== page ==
Ruth Eunice Franckling (Reynolds)
January 12, 1919 – May 15, 2007
Class:  43-W-2
Training Location: Houston Municipal Airport, Texas
Planes Flown: PT-19, PT-22, BT-13, AT-6, AT-19, AT-19, A-20, B-24, B-25, C-47, P-38, P-39, P-47, P-51, P-63
Assigned Bases: Romulus Army Air Base, Palm Springs Army Air Base, Long Beach Army Air Base

Ruth Franckling grew up in Woodstock, NY and in 1935 graduated from Kingston High School in Kingston, NY at the age of 16. In 1940, she earned her pilot’s license, and in 1941 became the first woman to earn a commercial rating in Ulster County, NY. In 1942, she earned her instructor’s rating and became a flight instructor.

With more than 700 flight hours, Franckling was accepted into Class 43-W-2 and trained at Houston Municipal Airport, graduating at Avenger Field in Sweetwater, Texas on May 28, 1943. She was one of just 143 WASP who qualified to fly pursuit aircraft. Over the next 18 months she accrued 1,478 hours ferrying aircraft across the country, more than half in pursuit planes.

On two occasions Frankling’s quick thinking averted disaster. On take-off from Tulsa, the engine of her P-51 quit. She put the plane back on the airstrip and wore the wheels down to their hubs, narrowly avoiding other aircraft, a rapidly dispersing crowd of people, and a row of train cars at the end of the runway. The problem was identified as water in the airfield’s underground fuel tanks.

The other close call occurred when switching fuel tanks above Minneapolis. The P-63’s engine quit. Frankling quickly switched back to the first tank and then put the plane into a nose-dive, eventually spinning the propeller fast enough to restart the engine. Upon landing in Fargo, North Dakota, the ground crew discovered that the factory in Niagara Falls had neglected to remove a plug from the fuel line to the second tank.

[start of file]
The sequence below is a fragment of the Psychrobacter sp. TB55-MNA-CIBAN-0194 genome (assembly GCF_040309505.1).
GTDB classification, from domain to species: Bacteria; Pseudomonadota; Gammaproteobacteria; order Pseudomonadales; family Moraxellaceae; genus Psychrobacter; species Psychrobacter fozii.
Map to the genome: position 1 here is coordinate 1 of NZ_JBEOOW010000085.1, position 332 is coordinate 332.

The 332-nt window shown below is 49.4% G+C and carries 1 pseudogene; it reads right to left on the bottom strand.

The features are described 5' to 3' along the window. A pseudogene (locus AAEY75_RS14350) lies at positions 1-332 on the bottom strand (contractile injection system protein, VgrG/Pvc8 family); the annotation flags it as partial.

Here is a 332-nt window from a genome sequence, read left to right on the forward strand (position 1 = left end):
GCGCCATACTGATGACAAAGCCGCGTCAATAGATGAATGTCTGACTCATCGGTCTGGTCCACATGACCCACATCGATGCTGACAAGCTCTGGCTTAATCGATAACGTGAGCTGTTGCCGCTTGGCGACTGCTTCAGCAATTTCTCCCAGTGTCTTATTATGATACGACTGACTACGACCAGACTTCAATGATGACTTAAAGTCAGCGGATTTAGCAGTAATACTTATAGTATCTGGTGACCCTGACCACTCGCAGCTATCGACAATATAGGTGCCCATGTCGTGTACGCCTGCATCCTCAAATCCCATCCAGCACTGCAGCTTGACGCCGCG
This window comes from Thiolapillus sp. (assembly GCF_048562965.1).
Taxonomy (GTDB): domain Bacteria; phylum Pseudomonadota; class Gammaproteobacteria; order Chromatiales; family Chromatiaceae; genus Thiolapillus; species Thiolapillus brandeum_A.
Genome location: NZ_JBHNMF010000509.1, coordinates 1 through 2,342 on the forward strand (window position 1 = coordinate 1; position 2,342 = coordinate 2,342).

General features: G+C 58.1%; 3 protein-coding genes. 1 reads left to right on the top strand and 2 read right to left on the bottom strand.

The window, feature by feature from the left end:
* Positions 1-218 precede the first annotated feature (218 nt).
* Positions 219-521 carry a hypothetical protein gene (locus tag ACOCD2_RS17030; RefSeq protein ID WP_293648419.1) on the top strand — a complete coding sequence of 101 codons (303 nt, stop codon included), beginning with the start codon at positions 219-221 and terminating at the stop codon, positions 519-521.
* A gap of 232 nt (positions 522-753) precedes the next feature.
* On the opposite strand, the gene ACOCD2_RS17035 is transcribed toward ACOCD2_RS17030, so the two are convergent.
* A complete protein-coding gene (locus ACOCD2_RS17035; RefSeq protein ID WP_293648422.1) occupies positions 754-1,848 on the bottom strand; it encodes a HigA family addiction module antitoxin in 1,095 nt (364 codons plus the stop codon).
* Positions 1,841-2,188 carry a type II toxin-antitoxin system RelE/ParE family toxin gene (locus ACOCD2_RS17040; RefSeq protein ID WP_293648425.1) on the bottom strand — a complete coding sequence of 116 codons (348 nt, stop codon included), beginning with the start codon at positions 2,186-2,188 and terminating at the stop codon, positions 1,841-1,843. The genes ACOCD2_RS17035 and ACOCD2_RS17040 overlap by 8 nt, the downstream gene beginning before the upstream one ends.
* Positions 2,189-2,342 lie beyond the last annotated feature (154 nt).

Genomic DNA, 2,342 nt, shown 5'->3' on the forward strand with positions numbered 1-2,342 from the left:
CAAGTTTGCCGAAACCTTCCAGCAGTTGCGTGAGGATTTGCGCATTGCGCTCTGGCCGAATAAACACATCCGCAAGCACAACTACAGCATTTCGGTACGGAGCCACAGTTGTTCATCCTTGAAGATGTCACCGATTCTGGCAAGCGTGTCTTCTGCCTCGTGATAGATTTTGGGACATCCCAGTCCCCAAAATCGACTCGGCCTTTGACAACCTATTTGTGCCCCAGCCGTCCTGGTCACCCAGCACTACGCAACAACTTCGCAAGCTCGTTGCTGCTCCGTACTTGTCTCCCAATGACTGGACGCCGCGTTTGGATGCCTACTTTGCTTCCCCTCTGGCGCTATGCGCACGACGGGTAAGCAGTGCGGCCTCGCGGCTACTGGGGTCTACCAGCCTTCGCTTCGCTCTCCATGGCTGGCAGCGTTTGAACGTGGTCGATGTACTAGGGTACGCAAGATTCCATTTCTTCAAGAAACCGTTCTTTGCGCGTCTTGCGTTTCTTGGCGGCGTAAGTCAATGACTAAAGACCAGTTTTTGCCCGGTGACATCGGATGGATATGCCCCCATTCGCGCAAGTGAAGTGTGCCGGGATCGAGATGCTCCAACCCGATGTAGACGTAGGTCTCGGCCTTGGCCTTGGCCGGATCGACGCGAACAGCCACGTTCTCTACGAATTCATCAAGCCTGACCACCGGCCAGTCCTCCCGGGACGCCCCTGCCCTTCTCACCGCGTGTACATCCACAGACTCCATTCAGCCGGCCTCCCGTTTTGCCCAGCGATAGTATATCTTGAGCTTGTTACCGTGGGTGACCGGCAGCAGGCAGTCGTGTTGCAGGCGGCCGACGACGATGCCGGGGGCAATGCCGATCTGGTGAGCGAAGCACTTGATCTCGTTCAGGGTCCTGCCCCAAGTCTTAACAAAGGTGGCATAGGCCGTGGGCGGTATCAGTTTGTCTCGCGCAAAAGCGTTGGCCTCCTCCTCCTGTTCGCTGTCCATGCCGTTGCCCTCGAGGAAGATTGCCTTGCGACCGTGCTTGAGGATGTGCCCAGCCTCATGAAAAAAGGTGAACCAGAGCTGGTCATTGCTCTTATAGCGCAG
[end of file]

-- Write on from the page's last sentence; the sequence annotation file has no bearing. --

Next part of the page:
Upon dissolution of the WASP Program, Franckling returned to her job as a flight instructor in Kingston, NY, where she instructed a recent Army veteran named Ward Reynolds. Within a year they were married, moved to a dairy farm in the Catskill Mountains, and opened a flying service with two Piper Cubs. Franckling continued to instruct until the first of their four children were born.

Ruth embraced farm life and motherhood, and in 1969 became the bookkeeper and membership coordinator for the Catskill Center for Conservation and Development. Although Ruth Frankling never piloted again, she maintained a life-long friendship with WASP Martha Wagenseil Davis, and together they attended multiple WASP reunions held at various locations around the country.

Ruth always said that the time she spent as a WASP was the happiest of her life, and the P-51 Mustang was her favorite plane of all.

Submitted by her daughter, Margaret DiBenedetto.

Margaret DiBenedetto’s novel “Silver Dollar Girls” is available in the CAF Rise Above webstore


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